1932

Abstract

Microbes and animals have a symbiotic relationship that greatly influences nutrient uptake and animal health. This relationship can be studied using selections of microbes termed synthetic communities, or SynComs. SynComs are used in many different animal hosts, including agricultural animals, to investigate microbial interactions with nutrients and how these affect animal health. The most common host focuses for SynComs are currently mouse and human, from basic mechanistic research through to translational disease models and live biotherapeutic products (LBPs) as treatments. We discuss SynComs used in basic research models and findings that relate to human and animal health and nutrition. Translational use cases of SynComs are discussed, followed by LBPs, especially within the context of agriculture. SynComs still face challenges, such as standardization for reproducibility and contamination risks. However, the future of SynComs is hopeful, especially in the areas of genome-guided SynCom design and custom SynCom-based treatments.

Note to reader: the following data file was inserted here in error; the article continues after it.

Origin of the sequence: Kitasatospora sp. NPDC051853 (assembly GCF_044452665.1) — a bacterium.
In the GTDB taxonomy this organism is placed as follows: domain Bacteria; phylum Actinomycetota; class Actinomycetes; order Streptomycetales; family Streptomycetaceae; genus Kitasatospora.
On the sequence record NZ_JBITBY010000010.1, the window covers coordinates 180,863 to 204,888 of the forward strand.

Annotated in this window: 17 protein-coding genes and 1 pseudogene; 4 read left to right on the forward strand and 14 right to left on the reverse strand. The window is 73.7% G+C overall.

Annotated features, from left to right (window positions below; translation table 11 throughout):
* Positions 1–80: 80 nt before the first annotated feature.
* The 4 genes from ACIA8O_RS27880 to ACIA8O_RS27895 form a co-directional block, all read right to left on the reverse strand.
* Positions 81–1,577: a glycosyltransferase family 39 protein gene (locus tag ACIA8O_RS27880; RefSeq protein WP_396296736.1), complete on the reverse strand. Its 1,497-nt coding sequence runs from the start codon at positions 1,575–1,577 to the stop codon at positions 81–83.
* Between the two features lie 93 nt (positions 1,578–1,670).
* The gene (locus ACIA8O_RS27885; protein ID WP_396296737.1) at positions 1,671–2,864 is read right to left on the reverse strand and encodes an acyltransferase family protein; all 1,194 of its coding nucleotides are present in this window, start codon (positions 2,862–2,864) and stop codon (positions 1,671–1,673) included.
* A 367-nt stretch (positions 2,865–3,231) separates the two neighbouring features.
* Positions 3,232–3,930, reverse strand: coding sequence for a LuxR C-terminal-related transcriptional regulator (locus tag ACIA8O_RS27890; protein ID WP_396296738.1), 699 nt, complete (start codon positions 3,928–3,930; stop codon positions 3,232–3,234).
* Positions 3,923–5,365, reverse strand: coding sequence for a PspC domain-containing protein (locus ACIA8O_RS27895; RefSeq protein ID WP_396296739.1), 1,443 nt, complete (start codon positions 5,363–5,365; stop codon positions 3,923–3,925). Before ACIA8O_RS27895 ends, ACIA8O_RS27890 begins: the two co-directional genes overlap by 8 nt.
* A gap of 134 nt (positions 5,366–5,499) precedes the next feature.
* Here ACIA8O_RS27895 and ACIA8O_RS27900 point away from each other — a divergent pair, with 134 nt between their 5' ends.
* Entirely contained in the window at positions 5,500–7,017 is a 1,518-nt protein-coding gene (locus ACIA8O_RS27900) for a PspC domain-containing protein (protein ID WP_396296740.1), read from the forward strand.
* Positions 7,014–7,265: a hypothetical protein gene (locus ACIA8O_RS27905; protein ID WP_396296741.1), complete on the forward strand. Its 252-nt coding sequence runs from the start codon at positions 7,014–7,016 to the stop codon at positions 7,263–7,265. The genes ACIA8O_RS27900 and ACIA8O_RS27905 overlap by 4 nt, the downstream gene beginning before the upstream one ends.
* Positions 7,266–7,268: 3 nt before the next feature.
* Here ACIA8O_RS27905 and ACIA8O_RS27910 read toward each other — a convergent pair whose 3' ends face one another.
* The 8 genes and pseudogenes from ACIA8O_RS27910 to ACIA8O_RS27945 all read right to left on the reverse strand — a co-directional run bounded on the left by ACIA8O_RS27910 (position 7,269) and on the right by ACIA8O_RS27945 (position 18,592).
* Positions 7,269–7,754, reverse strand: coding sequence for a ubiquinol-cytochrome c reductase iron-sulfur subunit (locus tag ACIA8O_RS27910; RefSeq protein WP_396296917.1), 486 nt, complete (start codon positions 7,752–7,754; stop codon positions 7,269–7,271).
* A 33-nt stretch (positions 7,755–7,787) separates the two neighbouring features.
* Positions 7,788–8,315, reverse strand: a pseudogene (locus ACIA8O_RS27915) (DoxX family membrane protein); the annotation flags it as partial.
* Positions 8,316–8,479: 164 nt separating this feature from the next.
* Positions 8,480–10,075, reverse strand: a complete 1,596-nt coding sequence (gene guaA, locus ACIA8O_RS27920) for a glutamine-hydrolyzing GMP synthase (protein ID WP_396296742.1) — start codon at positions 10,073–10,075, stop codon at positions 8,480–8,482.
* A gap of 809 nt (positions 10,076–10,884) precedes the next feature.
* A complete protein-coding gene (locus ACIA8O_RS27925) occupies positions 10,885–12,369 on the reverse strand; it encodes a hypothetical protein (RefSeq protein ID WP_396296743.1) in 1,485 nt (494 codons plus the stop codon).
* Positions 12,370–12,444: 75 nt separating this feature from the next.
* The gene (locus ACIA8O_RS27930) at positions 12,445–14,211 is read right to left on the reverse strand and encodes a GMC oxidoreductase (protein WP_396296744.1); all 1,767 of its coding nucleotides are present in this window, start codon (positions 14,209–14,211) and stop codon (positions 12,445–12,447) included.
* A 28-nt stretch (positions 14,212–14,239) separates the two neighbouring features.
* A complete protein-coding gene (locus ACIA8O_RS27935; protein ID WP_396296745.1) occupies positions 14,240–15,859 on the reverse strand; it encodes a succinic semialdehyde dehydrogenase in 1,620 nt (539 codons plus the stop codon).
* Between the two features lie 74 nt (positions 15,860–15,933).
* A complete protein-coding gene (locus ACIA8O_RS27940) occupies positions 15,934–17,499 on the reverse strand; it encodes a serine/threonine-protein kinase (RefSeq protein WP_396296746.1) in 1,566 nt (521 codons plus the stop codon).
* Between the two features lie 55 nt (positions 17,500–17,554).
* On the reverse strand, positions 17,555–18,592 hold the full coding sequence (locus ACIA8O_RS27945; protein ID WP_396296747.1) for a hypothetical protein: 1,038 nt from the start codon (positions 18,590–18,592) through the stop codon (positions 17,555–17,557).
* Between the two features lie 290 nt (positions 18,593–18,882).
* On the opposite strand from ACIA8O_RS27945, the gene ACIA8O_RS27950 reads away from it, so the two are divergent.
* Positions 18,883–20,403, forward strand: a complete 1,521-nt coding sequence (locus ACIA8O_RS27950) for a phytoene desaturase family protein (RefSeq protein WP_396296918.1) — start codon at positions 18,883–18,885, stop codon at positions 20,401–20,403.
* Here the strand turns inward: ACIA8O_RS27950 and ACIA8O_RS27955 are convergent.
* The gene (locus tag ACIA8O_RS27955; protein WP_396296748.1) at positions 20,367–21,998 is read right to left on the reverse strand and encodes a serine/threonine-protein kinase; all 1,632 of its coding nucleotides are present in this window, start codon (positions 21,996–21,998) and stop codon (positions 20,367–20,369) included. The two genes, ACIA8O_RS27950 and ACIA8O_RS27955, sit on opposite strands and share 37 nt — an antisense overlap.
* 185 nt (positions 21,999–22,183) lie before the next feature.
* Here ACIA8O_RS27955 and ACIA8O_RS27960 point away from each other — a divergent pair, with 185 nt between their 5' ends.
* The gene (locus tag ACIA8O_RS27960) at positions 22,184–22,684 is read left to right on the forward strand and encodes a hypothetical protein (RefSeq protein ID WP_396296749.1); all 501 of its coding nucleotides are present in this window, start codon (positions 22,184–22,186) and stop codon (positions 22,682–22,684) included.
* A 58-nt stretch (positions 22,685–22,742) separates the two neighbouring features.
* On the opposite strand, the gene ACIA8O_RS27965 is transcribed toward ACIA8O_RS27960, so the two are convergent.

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2024-02-15
2024-04-13
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